Review Summary: a bold pop debut of splintered electronic arrangements and deeply human execution
West-London songwriter Will Westerman talks about his music in a refreshing way. His speaking voice is melodic and unassuming; a pitcher of cool water in the fridge. Westerman's music can give the impression that he'd be at home on a high horse--detached and cerebral--but his candid descriptions in interviews strip away any sliver of pretense. "I just don't like excess", he told 3voor12 this spring. "I just like to be as concise as possible, I guess." The 26 year old's full-length debut, Your Hero is Not Dead
, checks all the right boxes a trendy indie record in 2020 should--minimalist production, esoteric musical references to the 1980s, cooler-than-school vocal delivery--but it accomplishes this by fulfilling Westerman's own core values, not by trying to do the "right" thing. The "lo-fi", laptop aesthetic that defines Your Hero is Not Dead
is only born out of necessity: as Westerman says, "...it's not [...] because it's cool to be lo-fi, it's just, like, I don't have access to four cellists... so, I'm going to use software."
Well, there are plenty of real performances on Your Hero is Not Dead
, but Westerman's ethos is appropriately-handled in producer Nathan Bullion's hands. The lack of non-synthesized instrumentation shouldn't be mistaken for laziness: sounds are staggeringly precise as arrangement pieces, darting from choppy staccato chirps to amorphous, legato leads with exacting confidence. Your Hero is Not Dead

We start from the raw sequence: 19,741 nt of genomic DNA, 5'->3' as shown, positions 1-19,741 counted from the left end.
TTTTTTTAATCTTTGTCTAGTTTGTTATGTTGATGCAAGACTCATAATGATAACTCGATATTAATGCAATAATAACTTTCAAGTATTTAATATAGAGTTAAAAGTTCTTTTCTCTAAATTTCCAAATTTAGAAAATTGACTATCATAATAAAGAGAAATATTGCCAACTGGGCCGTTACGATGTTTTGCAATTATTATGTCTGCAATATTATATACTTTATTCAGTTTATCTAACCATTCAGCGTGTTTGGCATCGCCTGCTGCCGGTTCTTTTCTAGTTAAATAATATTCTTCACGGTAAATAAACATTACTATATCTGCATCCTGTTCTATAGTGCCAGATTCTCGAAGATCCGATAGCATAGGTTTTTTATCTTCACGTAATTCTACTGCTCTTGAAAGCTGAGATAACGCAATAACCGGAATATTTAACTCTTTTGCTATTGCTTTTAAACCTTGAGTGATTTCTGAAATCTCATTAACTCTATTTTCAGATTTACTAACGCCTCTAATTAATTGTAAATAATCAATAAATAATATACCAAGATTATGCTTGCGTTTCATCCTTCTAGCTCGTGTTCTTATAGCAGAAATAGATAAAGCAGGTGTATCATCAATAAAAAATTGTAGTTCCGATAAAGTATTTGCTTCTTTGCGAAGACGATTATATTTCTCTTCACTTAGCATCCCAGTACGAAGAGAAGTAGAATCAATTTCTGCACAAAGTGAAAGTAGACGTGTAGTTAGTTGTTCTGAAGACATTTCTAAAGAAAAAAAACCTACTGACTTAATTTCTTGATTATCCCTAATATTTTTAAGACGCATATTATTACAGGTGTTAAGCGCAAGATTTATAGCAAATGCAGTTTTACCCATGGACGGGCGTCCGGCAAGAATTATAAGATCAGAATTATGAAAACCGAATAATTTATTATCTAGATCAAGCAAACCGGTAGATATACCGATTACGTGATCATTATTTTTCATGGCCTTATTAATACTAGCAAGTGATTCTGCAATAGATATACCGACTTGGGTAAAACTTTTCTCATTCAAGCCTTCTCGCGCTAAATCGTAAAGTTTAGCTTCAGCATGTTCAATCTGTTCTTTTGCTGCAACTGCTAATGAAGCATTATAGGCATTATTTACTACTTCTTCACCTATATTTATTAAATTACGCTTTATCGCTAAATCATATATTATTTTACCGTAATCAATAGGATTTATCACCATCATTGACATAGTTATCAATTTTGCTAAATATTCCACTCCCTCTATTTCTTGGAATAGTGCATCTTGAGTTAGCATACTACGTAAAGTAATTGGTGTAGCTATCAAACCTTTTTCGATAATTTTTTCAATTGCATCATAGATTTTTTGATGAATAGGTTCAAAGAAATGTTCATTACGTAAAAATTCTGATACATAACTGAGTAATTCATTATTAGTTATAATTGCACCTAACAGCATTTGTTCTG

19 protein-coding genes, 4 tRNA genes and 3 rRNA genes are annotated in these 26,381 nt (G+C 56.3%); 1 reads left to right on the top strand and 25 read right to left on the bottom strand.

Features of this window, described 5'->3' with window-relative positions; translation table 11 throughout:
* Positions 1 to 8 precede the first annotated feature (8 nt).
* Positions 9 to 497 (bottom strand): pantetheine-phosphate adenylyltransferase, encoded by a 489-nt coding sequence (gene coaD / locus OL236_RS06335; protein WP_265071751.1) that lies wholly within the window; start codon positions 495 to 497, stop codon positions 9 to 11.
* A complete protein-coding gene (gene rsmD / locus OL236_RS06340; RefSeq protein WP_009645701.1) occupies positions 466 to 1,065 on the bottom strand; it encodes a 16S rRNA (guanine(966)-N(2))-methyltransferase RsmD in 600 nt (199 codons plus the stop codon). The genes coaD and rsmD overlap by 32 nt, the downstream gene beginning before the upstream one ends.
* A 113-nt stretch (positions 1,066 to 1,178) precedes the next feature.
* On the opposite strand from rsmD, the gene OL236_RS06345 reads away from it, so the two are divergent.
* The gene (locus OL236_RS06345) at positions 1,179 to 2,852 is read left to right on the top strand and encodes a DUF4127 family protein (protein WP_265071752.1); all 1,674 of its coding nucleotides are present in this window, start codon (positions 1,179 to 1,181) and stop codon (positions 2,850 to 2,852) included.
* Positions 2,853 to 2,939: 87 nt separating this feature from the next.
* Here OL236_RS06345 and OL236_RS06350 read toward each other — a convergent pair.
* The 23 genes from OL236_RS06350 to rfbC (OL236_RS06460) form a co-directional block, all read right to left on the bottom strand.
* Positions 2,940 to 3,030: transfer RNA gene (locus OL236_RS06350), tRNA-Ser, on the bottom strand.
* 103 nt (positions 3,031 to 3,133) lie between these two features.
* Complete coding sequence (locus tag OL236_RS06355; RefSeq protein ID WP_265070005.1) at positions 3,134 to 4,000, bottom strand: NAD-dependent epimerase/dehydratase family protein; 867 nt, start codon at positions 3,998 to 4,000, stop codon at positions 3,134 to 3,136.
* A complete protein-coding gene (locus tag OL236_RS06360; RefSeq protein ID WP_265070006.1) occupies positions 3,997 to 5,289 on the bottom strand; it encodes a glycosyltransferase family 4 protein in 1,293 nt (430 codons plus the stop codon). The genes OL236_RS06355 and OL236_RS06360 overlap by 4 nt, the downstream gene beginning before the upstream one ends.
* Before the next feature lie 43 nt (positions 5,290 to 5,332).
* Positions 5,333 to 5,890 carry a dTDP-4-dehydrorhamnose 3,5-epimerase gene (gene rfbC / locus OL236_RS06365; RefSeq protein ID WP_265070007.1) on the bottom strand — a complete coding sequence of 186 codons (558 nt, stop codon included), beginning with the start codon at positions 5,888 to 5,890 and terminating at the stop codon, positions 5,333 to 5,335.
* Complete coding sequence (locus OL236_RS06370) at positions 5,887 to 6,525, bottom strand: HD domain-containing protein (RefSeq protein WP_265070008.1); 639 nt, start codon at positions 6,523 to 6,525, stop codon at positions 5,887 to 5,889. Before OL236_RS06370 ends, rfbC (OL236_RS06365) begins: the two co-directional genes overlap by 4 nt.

is an album built out of little, surprising moments. 'Waiting on Design' opens with a flowing, vibrato-soaked build-up that suggests a full song of dense atmosphere, but after one minute, it takes a sharp left turn into a relaxed, bass-driven groove--defined by its negative space and periodic samples. Rhythmic syncopation dominates the record ('Think I'll Stay', 'Big Nothing Glow'), cutting up phrases into unorthodox subdivisions with the perfection only a computer can achieve--leaving the human elements (the spectacular electric and bass guitar performances) to jump in and out of frame with titillating irregularity. That Your Hero is Not Dead
doesn't have an icy, unapproachable feel (especially considering how often drum machines are left to do the heavy lifting) is a bit of a marvel: the whole album is deeply human, thoughtful and emotional.
It certainly helps that Westerman's vocals are as lovely as his demeanour: his gentle, full-bodied baritone melodies are shaped in the mold of classic new-wave vocalists. Better yet, Westerman's pop hooks: he makes easy work of his own adventurous chord progressions with ear worm after ear worm. Look to 'Confirmation' or early album highlight 'The Line' for a quick introduction to Your Hero is Not Dead
--Westerman's vocal delivery is emotionally affecting, instantly accessible, and perfectly suited for the gentle, calculated pulse of his instrumental arrangements.
Westerman set out to "make an album people would like to live in". When the question of whether he himself would like to "live" in Your Hero is Not Dead
arises, he barely manages to answer the question through his own sputtering laughter. "Would I like to live in it? Probably not right now. Maybe after a bit of time of not listening to it, then maybe. I've listened to it a lot. I've lived in it a lot." Well, that rings true: Your Hero is Not Dead
is certainly an album you can live in, but it's also an album that has already been lived in and furnished by its original occupants. Westerman's world is imaginatively realized and open for business.